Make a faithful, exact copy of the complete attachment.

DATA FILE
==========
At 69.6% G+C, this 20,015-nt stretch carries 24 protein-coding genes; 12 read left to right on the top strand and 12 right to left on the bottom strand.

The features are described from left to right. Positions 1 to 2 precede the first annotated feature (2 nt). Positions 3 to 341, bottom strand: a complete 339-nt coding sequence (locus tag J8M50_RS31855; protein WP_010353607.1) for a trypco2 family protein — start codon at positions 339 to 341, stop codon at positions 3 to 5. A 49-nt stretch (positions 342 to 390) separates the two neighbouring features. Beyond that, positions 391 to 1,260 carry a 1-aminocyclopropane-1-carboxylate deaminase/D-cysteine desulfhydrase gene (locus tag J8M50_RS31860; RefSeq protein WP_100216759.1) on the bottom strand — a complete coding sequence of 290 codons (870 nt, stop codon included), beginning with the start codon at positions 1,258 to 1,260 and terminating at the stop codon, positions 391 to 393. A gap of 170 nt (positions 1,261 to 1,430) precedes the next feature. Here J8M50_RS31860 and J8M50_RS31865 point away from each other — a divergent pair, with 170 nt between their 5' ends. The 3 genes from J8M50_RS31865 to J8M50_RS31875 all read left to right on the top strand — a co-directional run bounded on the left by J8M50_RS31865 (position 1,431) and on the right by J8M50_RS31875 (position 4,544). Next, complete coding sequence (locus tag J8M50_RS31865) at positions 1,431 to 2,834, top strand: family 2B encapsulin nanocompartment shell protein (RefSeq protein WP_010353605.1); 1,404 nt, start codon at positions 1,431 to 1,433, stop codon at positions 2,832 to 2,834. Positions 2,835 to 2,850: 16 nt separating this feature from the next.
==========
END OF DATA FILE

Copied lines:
At 69.6% G+C, this 20,015-nt stretch carries 24 protein-coding genes; 12 read left to right on the top strand and 12 right to left on the bottom strand.

The features are described from left to right. Positions 1 to 2 precede the first annotated feature (2 nt). Positions 3 to 341, bottom strand: a complete 339-nt coding sequence (locus tag J8M50_RS31855; protein WP_010353607.1) for a trypco2 family protein — start codon at positions 339 to 341, stop codon at positions 3 to 5. A 49-nt stretch (positions 342 to 390) separates the two neighbouring features. Beyond that, positions 391 to 1,260 carry a 1-aminocyclopropane-1-carboxylate deaminase/D-cysteine desulfhydrase gene (locus tag J8M50_RS31860; RefSeq protein WP_100216759.1) on the bottom strand — a complete coding sequence of 290 codons (870 nt, stop codon included), beginning with the start codon at positions 1,258 to 1,260 and terminating at the stop codon, positions 391 to 393. A gap of 170 nt (positions 1,261 to 1,430) precedes the next feature. Here J8M50_RS31860 and J8M50_RS31865 point away from each other — a divergent pair, with 170 nt between their 5' ends. The 3 genes from J8M50_RS31865 to J8M50_RS31875 all read left to right on the top strand — a co-directional run bounded on the left by J8M50_RS31865 (position 1,431) and on the right by J8M50_RS31875 (position 4,544). Next, complete coding sequence (locus tag J8M50_RS31865) at positions 1,431 to 2,834, top strand: family 2B encapsulin nanocompartment shell protein (RefSeq protein WP_010353605.1); 1,404 nt, start codon at positions 1,431 to 1,433, stop codon at positions 2,832 to 2,834. Positions 2,835 to 2,850: 16 nt separating this feature from the next.